2. What design requirements are necessary to ensure the light curtain adequately protects against that hazard?

Unfortunately it is not as simple as choosing the one and only light curtain from the catalog and throwing it on your machine. There are many specifications to consider such as length, resolution, performance level, programmable requirements, safety distance and overall guarding design. If these specifications are not considered you may end up spending a lot of money on a guarding system that doesn’t actually protect your workers. Without a properly designed system, operators may be able to work around them or the light curtains may not actually stop your machine before the operator can reach the hazard.

It is crucial to be confident that your light curtain system has been designed and installed correctly. If your workers reach through a protected area, they are counting on the machine functions to be disabled. Don’t put your workers at risk, do your due diligence when considering light curtain applications. Call us if you have any questions!

Light Curtain Design



Wednesday, November 06, 2019

Are You Actually ISOLATING Your Electrical Energy?


When we inspect equipment, one of the things we always check is the presence and state of the electrical disconnect.  You may ask why this is important, after all, it is just a switch. However, a proper disconnect allows your workers to follow safety procedures. Any time a worker must enter a hazard zone outside of normal operation, such as during set up, adjustment, cleaning and maintenance tasks, the machine shall be locked out. If a machine does not have an accessible, lockable isolation point how will your workers perform lockout? Your workers are not given the tools they need to work safely.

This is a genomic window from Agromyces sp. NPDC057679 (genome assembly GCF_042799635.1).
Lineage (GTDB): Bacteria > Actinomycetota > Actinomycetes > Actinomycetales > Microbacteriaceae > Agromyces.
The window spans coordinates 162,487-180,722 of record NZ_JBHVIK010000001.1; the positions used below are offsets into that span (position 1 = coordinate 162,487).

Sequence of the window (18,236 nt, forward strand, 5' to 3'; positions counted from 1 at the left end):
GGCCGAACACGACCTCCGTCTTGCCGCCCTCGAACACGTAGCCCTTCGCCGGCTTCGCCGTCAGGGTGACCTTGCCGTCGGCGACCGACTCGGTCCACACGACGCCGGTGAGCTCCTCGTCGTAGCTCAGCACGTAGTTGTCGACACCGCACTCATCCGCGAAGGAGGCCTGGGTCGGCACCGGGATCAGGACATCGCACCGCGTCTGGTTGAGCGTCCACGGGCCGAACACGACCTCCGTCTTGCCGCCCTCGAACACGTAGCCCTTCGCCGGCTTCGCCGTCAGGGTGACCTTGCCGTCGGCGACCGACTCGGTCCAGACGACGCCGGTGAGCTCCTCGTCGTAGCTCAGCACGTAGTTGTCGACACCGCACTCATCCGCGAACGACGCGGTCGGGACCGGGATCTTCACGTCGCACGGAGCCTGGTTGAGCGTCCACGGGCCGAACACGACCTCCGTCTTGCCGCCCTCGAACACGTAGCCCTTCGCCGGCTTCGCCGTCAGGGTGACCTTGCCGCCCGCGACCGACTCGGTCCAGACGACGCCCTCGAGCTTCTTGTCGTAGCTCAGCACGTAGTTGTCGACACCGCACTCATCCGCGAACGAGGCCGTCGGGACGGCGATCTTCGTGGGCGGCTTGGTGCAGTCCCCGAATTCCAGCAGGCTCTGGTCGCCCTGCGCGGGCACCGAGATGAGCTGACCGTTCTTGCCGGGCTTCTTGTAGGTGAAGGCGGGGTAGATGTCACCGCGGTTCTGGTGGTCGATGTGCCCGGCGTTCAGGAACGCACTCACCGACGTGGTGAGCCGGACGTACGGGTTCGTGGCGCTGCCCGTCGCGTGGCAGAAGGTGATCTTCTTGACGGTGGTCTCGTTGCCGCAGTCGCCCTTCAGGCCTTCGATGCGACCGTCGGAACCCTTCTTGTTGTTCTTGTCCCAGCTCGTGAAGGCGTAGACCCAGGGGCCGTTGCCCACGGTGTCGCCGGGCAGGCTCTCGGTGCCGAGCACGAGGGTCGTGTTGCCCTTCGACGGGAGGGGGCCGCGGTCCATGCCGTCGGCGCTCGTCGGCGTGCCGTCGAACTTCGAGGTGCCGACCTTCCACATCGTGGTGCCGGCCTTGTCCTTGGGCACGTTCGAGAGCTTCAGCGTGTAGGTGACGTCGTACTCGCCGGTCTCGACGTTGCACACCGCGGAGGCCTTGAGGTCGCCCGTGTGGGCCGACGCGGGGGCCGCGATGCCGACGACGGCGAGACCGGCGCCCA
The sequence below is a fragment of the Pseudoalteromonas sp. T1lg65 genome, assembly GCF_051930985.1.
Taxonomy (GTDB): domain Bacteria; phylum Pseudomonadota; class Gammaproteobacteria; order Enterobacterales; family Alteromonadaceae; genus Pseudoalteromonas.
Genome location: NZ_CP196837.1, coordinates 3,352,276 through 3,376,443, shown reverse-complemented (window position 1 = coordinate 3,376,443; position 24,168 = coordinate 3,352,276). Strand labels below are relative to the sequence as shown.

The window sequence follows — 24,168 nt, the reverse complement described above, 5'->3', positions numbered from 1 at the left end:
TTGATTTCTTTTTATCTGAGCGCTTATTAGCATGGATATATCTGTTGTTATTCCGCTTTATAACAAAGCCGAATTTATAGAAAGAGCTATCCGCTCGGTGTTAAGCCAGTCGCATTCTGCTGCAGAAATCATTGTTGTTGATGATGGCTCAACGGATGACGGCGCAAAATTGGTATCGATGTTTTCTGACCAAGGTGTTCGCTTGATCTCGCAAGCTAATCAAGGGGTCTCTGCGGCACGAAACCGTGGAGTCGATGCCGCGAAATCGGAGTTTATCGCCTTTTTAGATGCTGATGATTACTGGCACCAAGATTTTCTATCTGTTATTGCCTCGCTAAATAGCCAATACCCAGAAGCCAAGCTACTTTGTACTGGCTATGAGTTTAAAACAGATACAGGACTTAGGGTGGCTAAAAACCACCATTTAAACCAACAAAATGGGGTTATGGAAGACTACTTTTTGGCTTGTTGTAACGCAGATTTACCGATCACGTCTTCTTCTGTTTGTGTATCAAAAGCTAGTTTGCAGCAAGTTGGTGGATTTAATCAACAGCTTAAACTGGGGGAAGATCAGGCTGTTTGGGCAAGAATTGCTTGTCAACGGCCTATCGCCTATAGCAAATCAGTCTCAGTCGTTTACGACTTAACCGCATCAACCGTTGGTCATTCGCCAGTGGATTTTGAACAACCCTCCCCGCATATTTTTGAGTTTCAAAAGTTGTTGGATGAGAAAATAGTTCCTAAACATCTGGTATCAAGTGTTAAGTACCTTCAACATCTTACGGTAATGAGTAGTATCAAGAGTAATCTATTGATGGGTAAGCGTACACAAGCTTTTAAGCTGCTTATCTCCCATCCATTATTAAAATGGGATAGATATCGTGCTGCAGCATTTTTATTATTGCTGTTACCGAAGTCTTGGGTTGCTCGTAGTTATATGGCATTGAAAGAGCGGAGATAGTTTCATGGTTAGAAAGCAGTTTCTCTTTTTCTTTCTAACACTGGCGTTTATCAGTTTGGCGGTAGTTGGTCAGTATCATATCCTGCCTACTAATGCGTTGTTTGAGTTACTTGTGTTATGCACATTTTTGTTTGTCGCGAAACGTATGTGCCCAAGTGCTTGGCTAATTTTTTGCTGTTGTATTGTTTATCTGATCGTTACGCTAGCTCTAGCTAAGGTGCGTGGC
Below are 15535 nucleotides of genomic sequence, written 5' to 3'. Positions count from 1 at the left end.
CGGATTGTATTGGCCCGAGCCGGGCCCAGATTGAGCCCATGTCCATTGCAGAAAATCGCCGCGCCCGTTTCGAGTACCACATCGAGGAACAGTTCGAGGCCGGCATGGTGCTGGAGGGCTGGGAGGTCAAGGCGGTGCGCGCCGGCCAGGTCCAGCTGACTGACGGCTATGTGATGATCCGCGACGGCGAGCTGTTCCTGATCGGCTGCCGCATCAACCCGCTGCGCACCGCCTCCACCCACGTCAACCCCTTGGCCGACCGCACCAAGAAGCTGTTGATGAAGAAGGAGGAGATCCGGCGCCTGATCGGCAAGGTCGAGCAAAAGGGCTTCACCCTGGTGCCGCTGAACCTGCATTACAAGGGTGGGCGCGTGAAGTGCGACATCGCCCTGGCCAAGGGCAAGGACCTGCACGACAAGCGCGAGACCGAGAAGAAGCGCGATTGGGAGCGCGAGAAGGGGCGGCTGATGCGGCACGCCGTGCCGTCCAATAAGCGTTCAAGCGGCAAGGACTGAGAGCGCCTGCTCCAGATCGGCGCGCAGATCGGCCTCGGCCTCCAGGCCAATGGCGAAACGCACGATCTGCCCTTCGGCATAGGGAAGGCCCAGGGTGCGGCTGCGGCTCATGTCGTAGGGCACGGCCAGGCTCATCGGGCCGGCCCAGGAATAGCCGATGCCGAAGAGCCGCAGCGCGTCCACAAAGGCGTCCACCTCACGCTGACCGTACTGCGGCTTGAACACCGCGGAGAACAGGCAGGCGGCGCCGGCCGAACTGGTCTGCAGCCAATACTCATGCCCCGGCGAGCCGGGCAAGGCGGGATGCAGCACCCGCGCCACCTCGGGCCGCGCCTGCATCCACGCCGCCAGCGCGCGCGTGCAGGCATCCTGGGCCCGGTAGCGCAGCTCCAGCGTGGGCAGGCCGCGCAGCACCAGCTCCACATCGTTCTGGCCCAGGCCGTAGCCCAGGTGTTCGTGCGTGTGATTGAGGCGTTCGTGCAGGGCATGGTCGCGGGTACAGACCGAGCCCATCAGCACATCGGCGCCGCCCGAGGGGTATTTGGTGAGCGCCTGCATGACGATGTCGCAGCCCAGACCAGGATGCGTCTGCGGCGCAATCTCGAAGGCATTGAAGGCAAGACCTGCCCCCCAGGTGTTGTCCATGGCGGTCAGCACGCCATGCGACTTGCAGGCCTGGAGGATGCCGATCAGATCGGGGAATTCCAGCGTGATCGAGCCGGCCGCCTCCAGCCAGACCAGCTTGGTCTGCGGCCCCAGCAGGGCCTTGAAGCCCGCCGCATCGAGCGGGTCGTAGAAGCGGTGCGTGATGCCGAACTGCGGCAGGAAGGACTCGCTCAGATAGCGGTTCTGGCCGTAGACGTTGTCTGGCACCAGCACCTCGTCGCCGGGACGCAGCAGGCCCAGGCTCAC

Control switches do not isolate the flow of energy, they only interrupt it. It is crucial to ensure you are using a device that actually isolates the energy by maintaining sufficient physical space between contactors, eliminating the chance for a fused or arced contact and accidental start up.


Old disconnects allow the switch to be locked in both the ON and OFF positions. Having this functionality opens up the possibility for someone to make a mistake. We have seen it happen before, an experienced worker accidentally locks the machine ON instead of OFF. That is why it is required to have disconnects that are lockable in the OFF position only.


Take a walk through your shop and look for the following on each machine:


  1. Does the machine have a disconnect to isolate power?
  2. Is the disconnect is good working condition?
  3. Is the disconnect labelled?
  4. Is the disconnect accessible?
  5. Is the disconnect lockable in the off position only?
electrical disconnect lockable in on and off
This disconnect is lockable in the on & off positions.
electrical switch not isolation    push button lockout not isolation
These controls interupt energy but do not isolate.
electrical disconnect lockable on only  electrical disconnect lockable on only
These are proper electrical isolation disconnects.